Another quick and dirty look at a net-net.
I discovered SVT when looking through the Grahamian Value site.
- Price – $7.35
- Shares – 2,397
- MC – 17.6mil
- EV – 22.6mil
Servotronics, Inc. designs, manufactures, and markets control components and consumer products in the United States and internationally. The company operates in two segments, Advanced Technology Group (ATG) and Consumer Products Group (CPG). The ATG segment provides servo-control components to the commercial aerospace, aircraft, and government related industries; and medical and industrial markets. This segment’s principal components include torque motors, electromagnetic actuators, hydraulic and pneumatic valves, and related devices that convert an electrical current into a mechanical force or movement, and other products. It also offers metallic seals of various cross-sectional configurations to close tolerances from standard and special alloy steels. This segment markets and sells its products to the United States Government, government prime contractors, government subcontractors, commercial manufacturers, and end-users. The CPG segment provides cutlery products, including steak, carving, bread, butcher, and paring knives for household use, as well as for use in restaurants, institutions, and the private industry; fixed and folding knives for hunting, fishing, and camping; and machetes, bayonets, axes, strap cutters, and other tools primarily for military and rescue/first-responder use, as well as for commercial markets. It also offers various specialty tools, putty knives, linoleum sheet cutters, field knives, scalpels, and micro-spatulas; and plastic and metal fabrication, as well as engineering, design, and OEM/white-label manufacturing services to customers in the consumer and commercial industries. This segment markets its products through its sales resources and independent manufacturers’ representatives to big box, hardware, supermarket, variety, department, discount, gift, drug, outdoor, and sporting stores, as well as through electronic commerce. Servotronics, Inc. was founded in 1959 and is headquartered in Elma, New York.
The two segments are very different and can be analyzed independently.
Selling anything on an airplane requires tough to obtain certifications and the relationships are very valuable. Especially if those relationships carry across multiple types of aircraft.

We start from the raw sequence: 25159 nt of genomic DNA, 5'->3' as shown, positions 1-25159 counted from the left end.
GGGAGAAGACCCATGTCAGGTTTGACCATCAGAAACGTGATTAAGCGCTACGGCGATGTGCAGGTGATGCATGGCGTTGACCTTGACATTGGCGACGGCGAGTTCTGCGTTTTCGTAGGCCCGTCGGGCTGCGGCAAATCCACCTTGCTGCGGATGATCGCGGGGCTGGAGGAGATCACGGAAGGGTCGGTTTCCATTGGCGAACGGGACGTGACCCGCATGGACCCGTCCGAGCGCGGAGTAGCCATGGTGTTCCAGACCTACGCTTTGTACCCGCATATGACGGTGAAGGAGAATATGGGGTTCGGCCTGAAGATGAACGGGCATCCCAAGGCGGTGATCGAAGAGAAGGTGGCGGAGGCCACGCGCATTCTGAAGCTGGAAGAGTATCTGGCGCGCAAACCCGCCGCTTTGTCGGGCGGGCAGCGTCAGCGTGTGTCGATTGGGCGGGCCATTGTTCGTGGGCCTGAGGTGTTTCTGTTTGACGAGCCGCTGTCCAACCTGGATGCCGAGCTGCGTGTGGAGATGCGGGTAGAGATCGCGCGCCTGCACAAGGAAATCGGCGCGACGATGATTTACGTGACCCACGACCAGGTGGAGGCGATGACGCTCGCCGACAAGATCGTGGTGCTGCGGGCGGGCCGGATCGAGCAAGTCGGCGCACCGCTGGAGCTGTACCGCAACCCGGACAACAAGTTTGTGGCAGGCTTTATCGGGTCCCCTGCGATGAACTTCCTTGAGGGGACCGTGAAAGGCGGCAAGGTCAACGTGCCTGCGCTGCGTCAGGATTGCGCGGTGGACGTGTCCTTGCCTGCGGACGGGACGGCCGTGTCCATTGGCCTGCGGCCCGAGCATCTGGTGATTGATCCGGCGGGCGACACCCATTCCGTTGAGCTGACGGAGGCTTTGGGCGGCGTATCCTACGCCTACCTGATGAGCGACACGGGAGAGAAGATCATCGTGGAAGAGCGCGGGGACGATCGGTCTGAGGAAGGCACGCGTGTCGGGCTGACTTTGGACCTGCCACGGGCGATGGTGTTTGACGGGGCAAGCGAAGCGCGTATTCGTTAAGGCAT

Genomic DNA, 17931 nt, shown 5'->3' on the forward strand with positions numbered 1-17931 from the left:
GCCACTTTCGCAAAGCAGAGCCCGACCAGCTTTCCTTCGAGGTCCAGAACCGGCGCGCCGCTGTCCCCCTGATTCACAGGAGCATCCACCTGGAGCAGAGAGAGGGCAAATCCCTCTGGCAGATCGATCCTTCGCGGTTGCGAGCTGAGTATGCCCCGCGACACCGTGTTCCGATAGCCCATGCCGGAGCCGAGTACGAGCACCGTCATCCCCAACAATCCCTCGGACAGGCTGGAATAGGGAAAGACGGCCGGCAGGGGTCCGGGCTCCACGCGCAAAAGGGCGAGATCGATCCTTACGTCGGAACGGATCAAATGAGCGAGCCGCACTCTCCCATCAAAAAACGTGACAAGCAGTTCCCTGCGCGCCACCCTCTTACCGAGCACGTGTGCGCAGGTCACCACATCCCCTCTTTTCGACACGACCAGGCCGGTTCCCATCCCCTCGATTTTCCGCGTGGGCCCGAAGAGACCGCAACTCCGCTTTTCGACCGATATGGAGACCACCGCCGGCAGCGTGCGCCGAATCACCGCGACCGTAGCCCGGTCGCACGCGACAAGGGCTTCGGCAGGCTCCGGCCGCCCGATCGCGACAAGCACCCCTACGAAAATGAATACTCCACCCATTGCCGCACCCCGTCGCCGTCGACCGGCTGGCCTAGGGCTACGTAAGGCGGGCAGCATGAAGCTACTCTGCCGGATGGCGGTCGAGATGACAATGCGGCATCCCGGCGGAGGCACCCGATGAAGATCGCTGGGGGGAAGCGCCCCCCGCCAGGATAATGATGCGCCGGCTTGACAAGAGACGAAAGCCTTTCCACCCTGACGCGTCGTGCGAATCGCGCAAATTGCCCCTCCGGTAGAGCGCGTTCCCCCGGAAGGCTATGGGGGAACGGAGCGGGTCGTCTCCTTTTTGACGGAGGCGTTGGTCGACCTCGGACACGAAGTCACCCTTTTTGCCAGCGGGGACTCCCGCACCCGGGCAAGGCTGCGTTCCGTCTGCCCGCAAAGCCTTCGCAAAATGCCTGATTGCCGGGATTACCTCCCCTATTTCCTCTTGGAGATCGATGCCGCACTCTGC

As you can see the ATG segment has grown from it’s base of less than 6 mil quarterly revenue to well over 12 mil before covid. This part of the business is consistently profitable (before covid).
There is some customer concentration risk in the ATG part of the business which is typical of these small parts suppliers in aerospace. This also leads to some lumpiness that can create some opportunity as many orders are delayed not canceled.
Covid has hit this part of the business hard. The last quarter was the first operating loss in 10 years.
The company designs and manufactures are variety of knives with a variety of applications. Below is the subsidiary’s website.
I don’t know anything about knives, but the business looks really competitive. I’m not sure of the brand value that this company carries.
they have been losing money consistently in this segment of the business.
Couple to lower expectations of the business with the increase in current assets gives you a net-net. Net-nets obviously have low expectations built into them. The low valuation takes some of the risk of future execution off table as they really can continue to do what they are doing and you can sell for a profit once some confidence returns. Many will argue net-nets are not fantastic businesses. This is completely valid. But there are examples of great businesses today starting out as a net-net that have been transformed into something substantially bigger and better. A good example is Sangoma Technologies, which several years ago was a lumpy product business trading at less than net cash.